The longer you stare at a particular vine the more you will find to cut. There comes a time when you need to say, “Good enough.” and move on. Allow yourself to get into a rhythm of pruning and learn how much time to spend in a particular place. You can always come back to that vine later.
-Keep your equipment on you. If you drop a clip don’t bother to bend over every time. You can collect all these at the end as you go through and pull out all of the pruned material.
-Aim to keep yourself and your fellow workers off of ladders whenever possible. It is hard on the body and the risks for injury are significantly higher.
-Keeping up with pruning keeps the vines in a comfortable position for harvesting fruit and continuing the lower and lean process.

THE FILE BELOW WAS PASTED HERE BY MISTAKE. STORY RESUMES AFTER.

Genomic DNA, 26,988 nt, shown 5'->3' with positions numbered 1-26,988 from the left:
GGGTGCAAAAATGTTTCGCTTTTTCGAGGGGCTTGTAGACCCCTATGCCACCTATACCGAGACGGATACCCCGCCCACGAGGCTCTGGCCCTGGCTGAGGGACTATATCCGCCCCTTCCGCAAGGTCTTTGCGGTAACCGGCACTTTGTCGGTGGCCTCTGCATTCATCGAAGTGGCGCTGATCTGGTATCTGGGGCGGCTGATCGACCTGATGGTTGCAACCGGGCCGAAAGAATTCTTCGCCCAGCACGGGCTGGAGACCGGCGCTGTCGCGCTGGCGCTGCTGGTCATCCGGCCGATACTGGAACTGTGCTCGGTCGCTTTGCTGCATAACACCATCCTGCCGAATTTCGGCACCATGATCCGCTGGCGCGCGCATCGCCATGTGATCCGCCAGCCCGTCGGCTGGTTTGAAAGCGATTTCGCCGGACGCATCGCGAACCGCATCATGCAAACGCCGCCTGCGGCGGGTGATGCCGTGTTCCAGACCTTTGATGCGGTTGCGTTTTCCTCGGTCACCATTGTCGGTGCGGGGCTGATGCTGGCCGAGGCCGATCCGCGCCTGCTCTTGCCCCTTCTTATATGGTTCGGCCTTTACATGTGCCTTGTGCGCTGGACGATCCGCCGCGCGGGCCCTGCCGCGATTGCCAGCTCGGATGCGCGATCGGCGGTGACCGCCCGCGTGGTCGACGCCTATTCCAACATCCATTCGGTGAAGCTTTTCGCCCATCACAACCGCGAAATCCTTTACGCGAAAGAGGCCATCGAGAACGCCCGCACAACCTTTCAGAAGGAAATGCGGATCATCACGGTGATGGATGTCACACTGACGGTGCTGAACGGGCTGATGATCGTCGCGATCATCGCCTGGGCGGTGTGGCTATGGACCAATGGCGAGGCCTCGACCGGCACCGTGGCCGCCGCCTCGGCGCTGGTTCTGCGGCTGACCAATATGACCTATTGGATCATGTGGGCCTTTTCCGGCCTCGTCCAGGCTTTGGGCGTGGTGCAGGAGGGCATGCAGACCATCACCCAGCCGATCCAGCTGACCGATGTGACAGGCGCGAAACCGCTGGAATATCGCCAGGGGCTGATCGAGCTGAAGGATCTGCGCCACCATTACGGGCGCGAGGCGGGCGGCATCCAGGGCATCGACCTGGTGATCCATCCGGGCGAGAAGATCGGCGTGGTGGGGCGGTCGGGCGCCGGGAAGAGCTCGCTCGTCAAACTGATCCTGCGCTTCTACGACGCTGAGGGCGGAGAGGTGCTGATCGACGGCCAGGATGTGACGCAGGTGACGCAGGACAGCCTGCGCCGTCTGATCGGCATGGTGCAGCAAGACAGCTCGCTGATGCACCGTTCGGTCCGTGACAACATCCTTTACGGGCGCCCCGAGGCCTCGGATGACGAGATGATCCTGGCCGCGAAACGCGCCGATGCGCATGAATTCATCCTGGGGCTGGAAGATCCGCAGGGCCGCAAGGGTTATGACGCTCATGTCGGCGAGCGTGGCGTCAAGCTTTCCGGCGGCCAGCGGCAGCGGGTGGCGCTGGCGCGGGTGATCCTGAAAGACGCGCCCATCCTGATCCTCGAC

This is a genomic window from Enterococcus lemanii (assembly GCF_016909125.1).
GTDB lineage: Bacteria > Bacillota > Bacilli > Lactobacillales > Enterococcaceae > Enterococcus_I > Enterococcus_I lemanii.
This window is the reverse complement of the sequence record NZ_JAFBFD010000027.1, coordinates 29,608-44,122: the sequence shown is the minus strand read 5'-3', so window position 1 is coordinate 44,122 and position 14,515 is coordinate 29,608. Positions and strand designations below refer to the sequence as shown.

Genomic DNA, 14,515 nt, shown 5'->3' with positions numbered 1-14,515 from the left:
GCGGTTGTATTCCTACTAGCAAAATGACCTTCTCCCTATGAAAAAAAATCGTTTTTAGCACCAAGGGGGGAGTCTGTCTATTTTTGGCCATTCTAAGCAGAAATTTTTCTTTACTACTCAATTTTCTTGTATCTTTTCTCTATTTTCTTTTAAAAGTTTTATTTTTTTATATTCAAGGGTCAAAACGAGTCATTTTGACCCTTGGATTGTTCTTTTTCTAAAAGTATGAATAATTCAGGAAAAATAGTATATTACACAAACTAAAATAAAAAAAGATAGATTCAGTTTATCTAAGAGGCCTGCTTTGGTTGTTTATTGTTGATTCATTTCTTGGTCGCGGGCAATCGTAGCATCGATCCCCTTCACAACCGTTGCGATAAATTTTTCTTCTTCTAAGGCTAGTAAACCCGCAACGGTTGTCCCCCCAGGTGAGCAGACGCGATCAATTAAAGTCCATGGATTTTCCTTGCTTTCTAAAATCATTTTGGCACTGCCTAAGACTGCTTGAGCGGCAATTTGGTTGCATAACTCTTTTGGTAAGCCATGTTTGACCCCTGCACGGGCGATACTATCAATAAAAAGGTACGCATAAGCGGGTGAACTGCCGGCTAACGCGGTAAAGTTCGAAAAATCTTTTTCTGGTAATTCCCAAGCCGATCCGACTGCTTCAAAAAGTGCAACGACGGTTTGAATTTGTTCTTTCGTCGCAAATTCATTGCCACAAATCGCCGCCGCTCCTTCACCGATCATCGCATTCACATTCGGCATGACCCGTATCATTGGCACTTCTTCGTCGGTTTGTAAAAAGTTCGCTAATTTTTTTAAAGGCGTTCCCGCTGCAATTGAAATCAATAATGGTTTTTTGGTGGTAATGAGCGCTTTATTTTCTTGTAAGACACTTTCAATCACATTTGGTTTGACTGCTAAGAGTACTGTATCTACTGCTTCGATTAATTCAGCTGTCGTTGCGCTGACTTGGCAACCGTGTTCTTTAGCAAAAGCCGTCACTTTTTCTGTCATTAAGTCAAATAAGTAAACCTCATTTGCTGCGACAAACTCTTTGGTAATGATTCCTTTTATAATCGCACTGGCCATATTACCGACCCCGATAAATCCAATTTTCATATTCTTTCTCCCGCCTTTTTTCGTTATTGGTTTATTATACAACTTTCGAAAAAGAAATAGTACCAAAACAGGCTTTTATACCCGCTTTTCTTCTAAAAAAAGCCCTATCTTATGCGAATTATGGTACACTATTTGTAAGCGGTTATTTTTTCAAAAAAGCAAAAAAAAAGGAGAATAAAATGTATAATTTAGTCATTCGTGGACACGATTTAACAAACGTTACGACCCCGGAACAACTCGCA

-Invest in good quality equipment. Galvanized trellis wire at the proper diameter will last you for years and save you the heartache of coming in and finding that all of your vines are on the ground.
-Clippers that fit your hand well are invaluable. (Nick and many of the others here at Bootstrap Farmer are devoted to their Felco Pruning Shears. While Emily is a fan of the Corona …)
Many of these scenarios seem the same but offer different options on what to do during the pruning process. Solutions repeat as many problems can have the same solution. Time and experience will teach you what the plant needs from you to produce the best tomatoes.
You may choose to work your vines top to bottom or the other way around. You may have a different style of pruning from other people working on the farm. At the end of the day what matters is:
Pruning tomatoes can be a meditative process. It’s honestly a great time while farming to catch up on podcasts or ebooks you’ve been meaning to listen to. Follow these guides and you will find your style and your rhythm as you grow.